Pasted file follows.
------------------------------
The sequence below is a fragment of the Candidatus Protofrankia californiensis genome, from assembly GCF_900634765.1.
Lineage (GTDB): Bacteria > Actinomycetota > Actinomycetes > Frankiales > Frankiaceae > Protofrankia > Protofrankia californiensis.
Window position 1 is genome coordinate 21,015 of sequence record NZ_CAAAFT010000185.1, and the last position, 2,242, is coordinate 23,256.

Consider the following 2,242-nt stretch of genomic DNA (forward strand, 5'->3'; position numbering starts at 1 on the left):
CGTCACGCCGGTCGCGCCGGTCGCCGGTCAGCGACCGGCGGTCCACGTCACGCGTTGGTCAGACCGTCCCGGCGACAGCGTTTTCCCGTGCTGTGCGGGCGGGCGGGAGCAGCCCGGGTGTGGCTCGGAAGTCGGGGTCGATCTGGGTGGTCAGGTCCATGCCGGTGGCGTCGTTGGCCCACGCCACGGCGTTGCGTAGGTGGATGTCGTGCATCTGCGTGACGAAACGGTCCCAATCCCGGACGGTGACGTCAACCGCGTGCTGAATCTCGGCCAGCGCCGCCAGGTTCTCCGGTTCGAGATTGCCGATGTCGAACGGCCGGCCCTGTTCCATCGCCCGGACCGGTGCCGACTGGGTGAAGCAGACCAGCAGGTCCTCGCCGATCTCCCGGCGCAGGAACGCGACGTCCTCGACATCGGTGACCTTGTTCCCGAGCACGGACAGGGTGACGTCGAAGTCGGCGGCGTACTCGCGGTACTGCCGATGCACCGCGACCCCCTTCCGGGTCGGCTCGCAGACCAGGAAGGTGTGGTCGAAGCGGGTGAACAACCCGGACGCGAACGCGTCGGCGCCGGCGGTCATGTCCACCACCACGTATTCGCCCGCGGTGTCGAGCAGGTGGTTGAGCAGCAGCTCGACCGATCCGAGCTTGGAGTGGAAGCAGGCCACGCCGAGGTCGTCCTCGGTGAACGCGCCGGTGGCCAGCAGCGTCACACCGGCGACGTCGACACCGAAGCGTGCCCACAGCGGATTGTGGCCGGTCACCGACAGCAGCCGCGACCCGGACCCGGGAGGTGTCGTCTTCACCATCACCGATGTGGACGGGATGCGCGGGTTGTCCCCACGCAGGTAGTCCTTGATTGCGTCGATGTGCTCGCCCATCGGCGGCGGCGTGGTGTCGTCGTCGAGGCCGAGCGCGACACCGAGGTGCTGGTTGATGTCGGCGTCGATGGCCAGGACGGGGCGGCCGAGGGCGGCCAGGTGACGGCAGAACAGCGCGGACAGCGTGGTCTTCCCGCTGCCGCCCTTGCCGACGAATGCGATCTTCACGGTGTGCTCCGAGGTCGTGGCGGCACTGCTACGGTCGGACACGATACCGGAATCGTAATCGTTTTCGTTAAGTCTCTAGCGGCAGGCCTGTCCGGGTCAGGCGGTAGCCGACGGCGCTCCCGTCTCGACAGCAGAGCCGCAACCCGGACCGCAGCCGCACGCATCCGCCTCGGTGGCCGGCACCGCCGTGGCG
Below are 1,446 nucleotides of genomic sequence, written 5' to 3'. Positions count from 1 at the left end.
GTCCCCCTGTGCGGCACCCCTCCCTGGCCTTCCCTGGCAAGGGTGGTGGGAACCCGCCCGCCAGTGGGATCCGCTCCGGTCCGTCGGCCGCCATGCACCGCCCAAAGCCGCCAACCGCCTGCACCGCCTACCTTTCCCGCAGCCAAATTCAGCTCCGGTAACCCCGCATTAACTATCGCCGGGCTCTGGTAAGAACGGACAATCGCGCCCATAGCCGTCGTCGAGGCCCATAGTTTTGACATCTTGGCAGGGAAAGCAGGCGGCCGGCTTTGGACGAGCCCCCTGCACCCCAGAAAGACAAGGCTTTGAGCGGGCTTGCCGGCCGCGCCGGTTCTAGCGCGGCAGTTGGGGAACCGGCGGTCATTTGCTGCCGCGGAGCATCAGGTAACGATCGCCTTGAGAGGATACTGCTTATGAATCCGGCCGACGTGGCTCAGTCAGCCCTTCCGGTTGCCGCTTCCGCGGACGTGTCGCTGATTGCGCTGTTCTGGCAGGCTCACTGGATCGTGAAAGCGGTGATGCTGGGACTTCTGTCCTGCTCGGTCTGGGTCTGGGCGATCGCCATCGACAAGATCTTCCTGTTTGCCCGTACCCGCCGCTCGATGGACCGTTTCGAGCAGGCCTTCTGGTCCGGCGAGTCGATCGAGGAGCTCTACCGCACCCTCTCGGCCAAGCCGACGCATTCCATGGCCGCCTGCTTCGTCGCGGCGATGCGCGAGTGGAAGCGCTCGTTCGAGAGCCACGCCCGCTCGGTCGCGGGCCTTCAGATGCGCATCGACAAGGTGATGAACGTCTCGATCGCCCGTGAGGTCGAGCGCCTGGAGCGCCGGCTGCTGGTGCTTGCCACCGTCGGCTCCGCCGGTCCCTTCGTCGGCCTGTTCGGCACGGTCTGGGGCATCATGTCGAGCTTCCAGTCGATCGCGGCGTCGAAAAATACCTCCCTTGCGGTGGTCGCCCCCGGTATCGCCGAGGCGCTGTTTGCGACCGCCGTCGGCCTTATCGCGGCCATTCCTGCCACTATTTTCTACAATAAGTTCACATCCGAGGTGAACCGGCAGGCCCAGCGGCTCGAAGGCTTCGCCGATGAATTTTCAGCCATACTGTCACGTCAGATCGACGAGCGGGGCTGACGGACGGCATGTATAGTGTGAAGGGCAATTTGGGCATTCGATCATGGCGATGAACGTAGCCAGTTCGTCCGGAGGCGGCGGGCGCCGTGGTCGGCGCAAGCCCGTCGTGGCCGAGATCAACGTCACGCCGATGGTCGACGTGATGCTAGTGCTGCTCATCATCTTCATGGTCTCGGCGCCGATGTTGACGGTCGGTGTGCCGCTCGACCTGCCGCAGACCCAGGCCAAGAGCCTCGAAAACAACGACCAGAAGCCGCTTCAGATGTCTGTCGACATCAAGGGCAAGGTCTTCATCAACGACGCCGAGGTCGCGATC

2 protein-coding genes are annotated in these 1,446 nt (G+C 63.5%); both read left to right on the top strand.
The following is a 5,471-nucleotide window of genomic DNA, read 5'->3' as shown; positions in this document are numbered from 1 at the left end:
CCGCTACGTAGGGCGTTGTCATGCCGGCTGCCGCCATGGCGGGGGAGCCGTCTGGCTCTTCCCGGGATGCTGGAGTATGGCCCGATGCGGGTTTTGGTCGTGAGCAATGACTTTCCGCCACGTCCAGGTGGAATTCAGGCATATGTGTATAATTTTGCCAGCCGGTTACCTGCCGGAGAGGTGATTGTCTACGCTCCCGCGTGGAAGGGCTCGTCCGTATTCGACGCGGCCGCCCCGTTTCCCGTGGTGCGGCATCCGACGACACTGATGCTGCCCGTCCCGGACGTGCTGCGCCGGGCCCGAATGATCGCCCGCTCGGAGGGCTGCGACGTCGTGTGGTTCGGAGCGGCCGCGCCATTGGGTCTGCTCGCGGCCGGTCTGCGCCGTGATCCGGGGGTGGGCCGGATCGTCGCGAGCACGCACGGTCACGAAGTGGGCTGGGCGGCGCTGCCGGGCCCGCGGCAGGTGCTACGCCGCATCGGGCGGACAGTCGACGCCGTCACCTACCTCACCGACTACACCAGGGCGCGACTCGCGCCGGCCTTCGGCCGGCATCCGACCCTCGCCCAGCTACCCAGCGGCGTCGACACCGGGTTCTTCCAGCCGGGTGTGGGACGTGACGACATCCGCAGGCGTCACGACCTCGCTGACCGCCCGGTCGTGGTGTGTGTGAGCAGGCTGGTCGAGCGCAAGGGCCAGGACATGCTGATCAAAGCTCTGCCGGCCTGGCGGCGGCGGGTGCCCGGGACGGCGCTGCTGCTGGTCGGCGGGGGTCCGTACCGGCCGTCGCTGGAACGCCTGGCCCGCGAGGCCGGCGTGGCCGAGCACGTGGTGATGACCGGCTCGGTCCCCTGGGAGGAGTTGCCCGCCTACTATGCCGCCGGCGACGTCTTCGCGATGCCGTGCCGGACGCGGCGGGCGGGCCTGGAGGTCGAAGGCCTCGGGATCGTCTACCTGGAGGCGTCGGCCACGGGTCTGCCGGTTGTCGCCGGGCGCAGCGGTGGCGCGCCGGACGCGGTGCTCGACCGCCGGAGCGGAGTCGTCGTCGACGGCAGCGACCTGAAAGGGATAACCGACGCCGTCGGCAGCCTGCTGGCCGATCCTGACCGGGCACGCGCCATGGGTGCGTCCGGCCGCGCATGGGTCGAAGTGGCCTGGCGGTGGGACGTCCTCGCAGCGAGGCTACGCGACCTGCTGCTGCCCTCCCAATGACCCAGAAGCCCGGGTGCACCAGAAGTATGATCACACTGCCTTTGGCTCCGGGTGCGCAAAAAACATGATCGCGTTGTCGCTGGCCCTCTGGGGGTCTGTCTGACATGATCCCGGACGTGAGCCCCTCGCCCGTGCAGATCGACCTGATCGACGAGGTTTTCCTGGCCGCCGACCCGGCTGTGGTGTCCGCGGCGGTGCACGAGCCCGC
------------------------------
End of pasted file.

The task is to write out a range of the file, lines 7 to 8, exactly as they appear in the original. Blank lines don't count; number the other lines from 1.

GTCCCCCTGTGCGGCACCCCTCCCTGGCCTTCCCTGGCAAGGGTGGTGGGAACCCGCCCGCCAGTGGGATCCGCTCCGGTCCGTCGGCCGCCATGCACCGCCCAAAGCCGCCAACCGCCTGCACCGCCTACCTTTCCCGCAGCCAAATTCAGCTCCGGTAACCCCGCATTAACTATCGCCGGGCTCTGGTAAGAACGGACAATCGCGCCCATAGCCGTCGTCGAGGCCCATAGTTTTGACATCTTGGCAGGGAAAGCAGGCGGCCGGCTTTGGACGAGCCCCCTGCACCCCAGAAAGACAAGGCTTTGAGCGGGCTTGCCGGCCGCGCCGGTTCTAGCGCGGCAGTTGGGGAACCGGCGGTCATTTGCTGCCGCGGAGCATCAGGTAACGATCGCCTTGAGAGGATACTGCTTATGAATCCGGCCGACGTGGCTCAGTCAGCCCTTCCGGTTGCCGCTTCCGCGGACGTGTCGCTGATTGCGCTGTTCTGGCAGGCTCACTGGATCGTGAAAGCGGTGATGCTGGGACTTCTGTCCTGCTCGGTCTGGGTCTGGGCGATCGCCATCGACAAGATCTTCCTGTTTGCCCGTACCCGCCGCTCGATGGACCGTTTCGAGCAGGCCTTCTGGTCCGGCGAGTCGATCGAGGAGCTCTACCGCACCCTCTCGGCCAAGCCGACGCATTCCATGGCCGCCTGCTTCGTCGCGGCGATGCGCGAGTGGAAGCGCTCGTTCGAGAGCCACGCCCGCTCGGTCGCGGGCCTTCAGATGCGCATCGACAAGGTGATGAACGTCTCGATCGCCCGTGAGGTCGAGCGCCTGGAGCGCCGGCTGCTGGTGCTTGCCACCGTCGGCTCCGCCGGTCCCTTCGTCGGCCTGTTCGGCACGGTCTGGGGCATCATGTCGAGCTTCCAGTCGATCGCGGCGTCGAAAAATACCTCCCTTGCGGTGGTCGCCCCCGGTATCGCCGAGGCGCTGTTTGCGACCGCCGTCGGCCTTATCGCGGCCATTCCTGCCACTATTTTCTACAATAAGTTCACATCCGAGGTGAACCGGCAGGCCCAGCGGCTCGAAGGCTTCGCCGATGAATTTTCAGCCATACTGTCACGTCAGATCGACGAGCGGGGCTGACGGACGGCATGTATAGTGTGAAGGGCAATTTGGGCATTCGATCATGGCGATGAACGTAGCCAGTTCGTCCGGAGGCGGCGGGCGCCGTGGTCGGCGCAAGCCCGTCGTGGCCGAGATCAACGTCACGCCGATGGTCGACGTGATGCTAGTGCTGCTCATCATCTTCATGGTCTCGGCGCCGATGTTGACGGTCGGTGTGCCGCTCGACCTGCCGCAGACCCAGGCCAAGAGCCTCGAAAACAACGACCAGAAGCCGCTTCAGATGTCTGTCGACATCAAGGGCAAGGTCTTCATCAACGACGCCGAGGTCGCGATC

2 protein-coding genes are annotated in these 1,446 nt (G+C 63.5%); both read left to right on the top strand.